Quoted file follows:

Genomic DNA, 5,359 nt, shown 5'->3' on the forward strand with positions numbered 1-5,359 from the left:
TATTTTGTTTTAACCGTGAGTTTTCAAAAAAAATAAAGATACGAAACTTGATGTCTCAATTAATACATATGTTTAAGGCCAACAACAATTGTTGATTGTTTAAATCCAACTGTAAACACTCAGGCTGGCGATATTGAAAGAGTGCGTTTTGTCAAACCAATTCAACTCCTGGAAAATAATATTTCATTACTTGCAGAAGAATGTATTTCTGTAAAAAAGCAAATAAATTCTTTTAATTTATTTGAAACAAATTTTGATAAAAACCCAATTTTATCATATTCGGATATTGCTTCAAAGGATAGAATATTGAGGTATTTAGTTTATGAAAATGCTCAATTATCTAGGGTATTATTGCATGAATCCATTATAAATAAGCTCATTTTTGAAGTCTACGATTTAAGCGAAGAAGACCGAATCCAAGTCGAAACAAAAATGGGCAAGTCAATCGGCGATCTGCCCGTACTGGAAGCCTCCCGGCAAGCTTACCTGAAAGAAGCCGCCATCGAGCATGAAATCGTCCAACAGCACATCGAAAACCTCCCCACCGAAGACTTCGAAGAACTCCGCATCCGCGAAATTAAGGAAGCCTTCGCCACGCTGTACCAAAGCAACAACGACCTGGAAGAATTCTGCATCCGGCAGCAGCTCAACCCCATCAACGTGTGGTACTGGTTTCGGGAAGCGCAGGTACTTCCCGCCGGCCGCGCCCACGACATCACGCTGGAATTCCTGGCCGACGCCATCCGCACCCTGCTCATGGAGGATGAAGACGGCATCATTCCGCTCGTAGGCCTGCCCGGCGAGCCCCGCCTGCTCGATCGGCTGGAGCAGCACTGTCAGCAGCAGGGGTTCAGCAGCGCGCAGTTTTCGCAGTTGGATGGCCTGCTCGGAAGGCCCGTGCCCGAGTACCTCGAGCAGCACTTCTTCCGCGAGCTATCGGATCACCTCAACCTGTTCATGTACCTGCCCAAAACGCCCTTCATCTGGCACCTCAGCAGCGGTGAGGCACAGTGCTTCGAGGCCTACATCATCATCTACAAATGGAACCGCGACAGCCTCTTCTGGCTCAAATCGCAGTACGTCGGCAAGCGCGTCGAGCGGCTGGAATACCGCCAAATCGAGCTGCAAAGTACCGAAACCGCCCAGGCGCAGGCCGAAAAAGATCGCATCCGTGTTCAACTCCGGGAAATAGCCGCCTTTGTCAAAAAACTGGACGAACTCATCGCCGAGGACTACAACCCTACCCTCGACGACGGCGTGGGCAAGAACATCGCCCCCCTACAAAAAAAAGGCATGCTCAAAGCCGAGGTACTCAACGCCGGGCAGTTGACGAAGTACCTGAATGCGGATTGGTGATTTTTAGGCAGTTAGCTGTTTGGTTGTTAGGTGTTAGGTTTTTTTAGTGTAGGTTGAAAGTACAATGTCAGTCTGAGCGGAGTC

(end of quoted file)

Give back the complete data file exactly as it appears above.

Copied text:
Genomic DNA, 5,359 nt, shown 5'->3' on the forward strand with positions numbered 1-5,359 from the left:
TATTTTGTTTTAACCGTGAGTTTTCAAAAAAAATAAAGATACGAAACTTGATGTCTCAATTAATACATATGTTTAAGGCCAACAACAATTGTTGATTGTTTAAATCCAACTGTAAACACTCAGGCTGGCGATATTGAAAGAGTGCGTTTTGTCAAACCAATTCAACTCCTGGAAAATAATATTTCATTACTTGCAGAAGAATGTATTTCTGTAAAAAAGCAAATAAATTCTTTTAATTTATTTGAAACAAATTTTGATAAAAACCCAATTTTATCATATTCGGATATTGCTTCAAAGGATAGAATATTGAGGTATTTAGTTTATGAAAATGCTCAATTATCTAGGGTATTATTGCATGAATCCATTATAAATAAGCTCATTTTTGAAGTCTACGATTTAAGCGAAGAAGACCGAATCCAAGTCGAAACAAAAATGGGCAAGTCAATCGGCGATCTGCCCGTACTGGAAGCCTCCCGGCAAGCTTACCTGAAAGAAGCCGCCATCGAGCATGAAATCGTCCAACAGCACATCGAAAACCTCCCCACCGAAGACTTCGAAGAACTCCGCATCCGCGAAATTAAGGAAGCCTTCGCCACGCTGTACCAAAGCAACAACGACCTGGAAGAATTCTGCATCCGGCAGCAGCTCAACCCCATCAACGTGTGGTACTGGTTTCGGGAAGCGCAGGTACTTCCCGCCGGCCGCGCCCACGACATCACGCTGGAATTCCTGGCCGACGCCATCCGCACCCTGCTCATGGAGGATGAAGACGGCATCATTCCGCTCGTAGGCCTGCCCGGCGAGCCCCGCCTGCTCGATCGGCTGGAGCAGCACTGTCAGCAGCAGGGGTTCAGCAGCGCGCAGTTTTCGCAGTTGGATGGCCTGCTCGGAAGGCCCGTGCCCGAGTACCTCGAGCAGCACTTCTTCCGCGAGCTATCGGATCACCTCAACCTGTTCATGTACCTGCCCAAAACGCCCTTCATCTGGCACCTCAGCAGCGGTGAGGCACAGTGCTTCGAGGCCTACATCATCATCTACAAATGGAACCGCGACAGCCTCTTCTGGCTCAAATCGCAGTACGTCGGCAAGCGCGTCGAGCGGCTGGAATACCGCCAAATCGAGCTGCAAAGTACCGAAACCGCCCAGGCGCAGGCCGAAAAAGATCGCATCCGTGTTCAACTCCGGGAAATAGCCGCCTTTGTCAAAAAACTGGACGAACTCATCGCCGAGGACTACAACCCTACCCTCGACGACGGCGTGGGCAAGAACATCGCCCCCCTACAAAAAAAAGGCATGCTCAAAGCCGAGGTACTCAACGCCGGGCAGTTGACGAAGTACCTGAATGCGGATTGGTGATTTTTAGGCAGTTAGCTGTTTGGTTGTTAGGTGTTAGGTTTTTTTAGTGTAGGTTGAAAGTACAATGTCAGTCTGAGCGGAGTC